NASSAU, BAHAMAS – As negotiations between the Inagua-based Morton Salt Company and the union representing workers remain at an impasse, president of the Trade Union Congress (TUC), Obie Ferguson, on Wednesday referred to the ongoing situation as one that was very ‘sad’.
“It’s a sad situation. Very, very, very sad,” Ferguson told Eyewitness News.
“Morton Salt is regressive. The management there seems to be committed to taking the Bahamian workers back to prior 1958. And interestingly enough, the first organized union in The Bahamas started at Morton Salt…so how could you,” Ferguson asked of Morton Salt’s managers.
Despite having a strike certificate in its possession since last year December, The Bahamas Industrial Manufacturers & Allied Workers Union (BIMAWU) has held off on striking with the hope that the company would at least meet them halfway by offering a wage increase that would satisfy the union.
After on-going negotiations last year, the Morton Salt Company gave the union a final offer of 1.5 per cent increase in salary for March 2018; 1.5 per cent in March 2019; 1.7 per cent in March 2020 and 1.9 per cent in March 2021.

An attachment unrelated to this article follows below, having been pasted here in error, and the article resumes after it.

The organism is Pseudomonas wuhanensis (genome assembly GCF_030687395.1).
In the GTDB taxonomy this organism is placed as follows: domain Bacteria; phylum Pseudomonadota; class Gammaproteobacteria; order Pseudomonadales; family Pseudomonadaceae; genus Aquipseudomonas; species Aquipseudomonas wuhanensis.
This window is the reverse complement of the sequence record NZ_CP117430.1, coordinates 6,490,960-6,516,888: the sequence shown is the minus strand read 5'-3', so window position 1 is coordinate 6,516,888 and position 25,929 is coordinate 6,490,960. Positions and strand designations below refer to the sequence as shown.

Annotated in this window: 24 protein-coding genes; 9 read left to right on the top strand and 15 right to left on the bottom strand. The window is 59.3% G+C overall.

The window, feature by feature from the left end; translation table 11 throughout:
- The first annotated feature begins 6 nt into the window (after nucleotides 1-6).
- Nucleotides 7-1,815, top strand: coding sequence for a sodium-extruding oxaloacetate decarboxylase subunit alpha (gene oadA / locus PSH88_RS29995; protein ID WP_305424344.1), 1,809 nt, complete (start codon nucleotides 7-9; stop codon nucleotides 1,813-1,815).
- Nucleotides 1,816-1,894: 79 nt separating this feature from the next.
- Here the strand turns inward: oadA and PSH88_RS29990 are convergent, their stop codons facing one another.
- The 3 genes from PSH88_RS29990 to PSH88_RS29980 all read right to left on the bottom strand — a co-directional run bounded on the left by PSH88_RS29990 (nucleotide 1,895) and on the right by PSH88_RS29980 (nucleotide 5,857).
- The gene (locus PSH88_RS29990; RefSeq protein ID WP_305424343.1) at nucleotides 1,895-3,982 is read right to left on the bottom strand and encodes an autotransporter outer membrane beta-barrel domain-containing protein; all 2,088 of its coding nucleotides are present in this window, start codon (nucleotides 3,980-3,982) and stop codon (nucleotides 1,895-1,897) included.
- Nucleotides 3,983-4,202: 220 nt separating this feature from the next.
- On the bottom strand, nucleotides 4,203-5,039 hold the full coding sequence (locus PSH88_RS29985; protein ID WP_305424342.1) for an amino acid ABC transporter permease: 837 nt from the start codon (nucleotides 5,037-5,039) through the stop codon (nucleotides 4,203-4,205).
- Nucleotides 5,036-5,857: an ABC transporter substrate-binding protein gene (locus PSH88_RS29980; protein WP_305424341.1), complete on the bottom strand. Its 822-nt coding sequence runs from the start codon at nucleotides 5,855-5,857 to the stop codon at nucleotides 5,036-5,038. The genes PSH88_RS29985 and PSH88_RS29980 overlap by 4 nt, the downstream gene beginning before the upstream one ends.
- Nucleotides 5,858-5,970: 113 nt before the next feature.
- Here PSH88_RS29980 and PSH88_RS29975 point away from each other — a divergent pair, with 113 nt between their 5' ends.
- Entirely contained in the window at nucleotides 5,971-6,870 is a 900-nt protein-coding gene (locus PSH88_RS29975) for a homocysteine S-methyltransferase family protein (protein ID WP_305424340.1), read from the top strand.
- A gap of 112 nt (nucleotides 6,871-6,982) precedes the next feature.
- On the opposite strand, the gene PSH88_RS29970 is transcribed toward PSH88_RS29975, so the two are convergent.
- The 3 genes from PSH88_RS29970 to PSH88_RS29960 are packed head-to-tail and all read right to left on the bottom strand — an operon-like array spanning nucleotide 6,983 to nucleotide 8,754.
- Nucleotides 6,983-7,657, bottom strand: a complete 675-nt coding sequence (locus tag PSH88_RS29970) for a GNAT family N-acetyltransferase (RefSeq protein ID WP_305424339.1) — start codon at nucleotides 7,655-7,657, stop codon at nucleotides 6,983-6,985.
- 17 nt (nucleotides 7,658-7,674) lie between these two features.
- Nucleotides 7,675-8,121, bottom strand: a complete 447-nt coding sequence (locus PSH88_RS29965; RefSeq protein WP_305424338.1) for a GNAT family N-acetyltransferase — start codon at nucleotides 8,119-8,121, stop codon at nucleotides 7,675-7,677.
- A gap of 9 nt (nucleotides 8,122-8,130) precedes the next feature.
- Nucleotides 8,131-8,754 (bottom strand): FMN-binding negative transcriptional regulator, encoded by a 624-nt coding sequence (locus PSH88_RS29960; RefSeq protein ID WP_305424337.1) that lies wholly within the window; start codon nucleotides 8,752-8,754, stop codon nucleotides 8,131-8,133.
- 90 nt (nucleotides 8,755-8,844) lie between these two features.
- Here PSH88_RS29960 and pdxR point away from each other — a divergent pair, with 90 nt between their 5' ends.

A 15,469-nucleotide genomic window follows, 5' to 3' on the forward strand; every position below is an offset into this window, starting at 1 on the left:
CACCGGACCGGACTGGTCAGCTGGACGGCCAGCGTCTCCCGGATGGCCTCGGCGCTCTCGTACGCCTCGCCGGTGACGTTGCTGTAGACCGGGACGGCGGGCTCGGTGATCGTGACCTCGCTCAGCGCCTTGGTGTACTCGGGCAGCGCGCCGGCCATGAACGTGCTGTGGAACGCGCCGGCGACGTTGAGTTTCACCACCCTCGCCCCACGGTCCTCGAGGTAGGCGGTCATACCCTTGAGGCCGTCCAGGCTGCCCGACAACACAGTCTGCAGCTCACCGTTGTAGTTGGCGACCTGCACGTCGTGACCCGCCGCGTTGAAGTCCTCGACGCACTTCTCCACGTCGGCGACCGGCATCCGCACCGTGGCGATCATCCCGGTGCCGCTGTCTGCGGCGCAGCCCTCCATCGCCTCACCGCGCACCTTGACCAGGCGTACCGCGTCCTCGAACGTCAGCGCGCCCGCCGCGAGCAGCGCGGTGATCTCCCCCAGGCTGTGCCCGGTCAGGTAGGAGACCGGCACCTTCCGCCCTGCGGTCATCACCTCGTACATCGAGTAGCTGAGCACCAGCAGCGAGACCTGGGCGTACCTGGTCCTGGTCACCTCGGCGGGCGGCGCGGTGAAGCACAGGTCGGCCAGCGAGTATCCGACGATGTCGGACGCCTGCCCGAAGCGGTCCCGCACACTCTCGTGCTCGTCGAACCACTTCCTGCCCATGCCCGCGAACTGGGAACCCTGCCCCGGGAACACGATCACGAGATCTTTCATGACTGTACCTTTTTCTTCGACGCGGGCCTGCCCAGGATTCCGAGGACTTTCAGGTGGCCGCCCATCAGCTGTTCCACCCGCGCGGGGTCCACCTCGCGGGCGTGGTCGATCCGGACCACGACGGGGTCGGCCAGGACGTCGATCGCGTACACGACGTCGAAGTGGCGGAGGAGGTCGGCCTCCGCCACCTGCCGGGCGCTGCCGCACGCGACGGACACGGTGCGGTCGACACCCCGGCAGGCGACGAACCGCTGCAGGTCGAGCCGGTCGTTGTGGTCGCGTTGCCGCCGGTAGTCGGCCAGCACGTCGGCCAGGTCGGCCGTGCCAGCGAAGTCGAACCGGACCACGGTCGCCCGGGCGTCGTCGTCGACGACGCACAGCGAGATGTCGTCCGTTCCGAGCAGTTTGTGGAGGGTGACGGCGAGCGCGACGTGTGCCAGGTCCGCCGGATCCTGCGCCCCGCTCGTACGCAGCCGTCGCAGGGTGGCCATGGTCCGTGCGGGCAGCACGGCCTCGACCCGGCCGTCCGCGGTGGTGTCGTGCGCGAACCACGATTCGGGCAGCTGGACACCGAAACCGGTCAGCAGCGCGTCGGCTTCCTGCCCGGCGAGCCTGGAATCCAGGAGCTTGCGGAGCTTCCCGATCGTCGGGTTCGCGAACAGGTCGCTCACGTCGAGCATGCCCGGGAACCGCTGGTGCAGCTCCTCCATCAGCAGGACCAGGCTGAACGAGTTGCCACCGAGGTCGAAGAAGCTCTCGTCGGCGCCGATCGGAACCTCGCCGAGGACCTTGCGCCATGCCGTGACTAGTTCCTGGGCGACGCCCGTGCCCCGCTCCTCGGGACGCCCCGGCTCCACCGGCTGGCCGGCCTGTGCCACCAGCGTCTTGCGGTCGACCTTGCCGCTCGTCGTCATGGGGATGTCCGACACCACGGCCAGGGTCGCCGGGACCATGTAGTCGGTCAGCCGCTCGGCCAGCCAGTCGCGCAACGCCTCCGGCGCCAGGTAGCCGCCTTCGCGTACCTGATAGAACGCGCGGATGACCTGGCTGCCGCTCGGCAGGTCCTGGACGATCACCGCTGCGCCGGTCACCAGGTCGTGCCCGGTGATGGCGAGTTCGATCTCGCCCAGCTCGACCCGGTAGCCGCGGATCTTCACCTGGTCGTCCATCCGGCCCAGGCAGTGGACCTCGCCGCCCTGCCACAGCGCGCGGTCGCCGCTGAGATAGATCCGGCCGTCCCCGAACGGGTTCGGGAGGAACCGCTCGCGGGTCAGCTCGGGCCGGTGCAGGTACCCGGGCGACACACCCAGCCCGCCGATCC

According to the union, these percentages are the same figures that the company presented to the union, with the exception of adding a new ‘leg’ in 2021 of 1.9 per cent.
Yesterday, Ferguson asked, “How could you give a worker a 1.5 per cent increase in pay and then you say to the worker, if you don’t want it, do the next best thing? That is provoking.
“Then [during] the second year of negotiations, [they are offered] 1.5 percent, then the third year 1.7 percent.
“I mean, who do these people think the Bahamian workers are?
“I mean, we had a cold winter in the United States and the salt that they use sometimes for the road [to melt the snow], they would have made millions and millions of dollars,” the TUC president claimed.
The TUC president said while Morton Salt is paying wages, the wage is not enough for a person to live comfortably.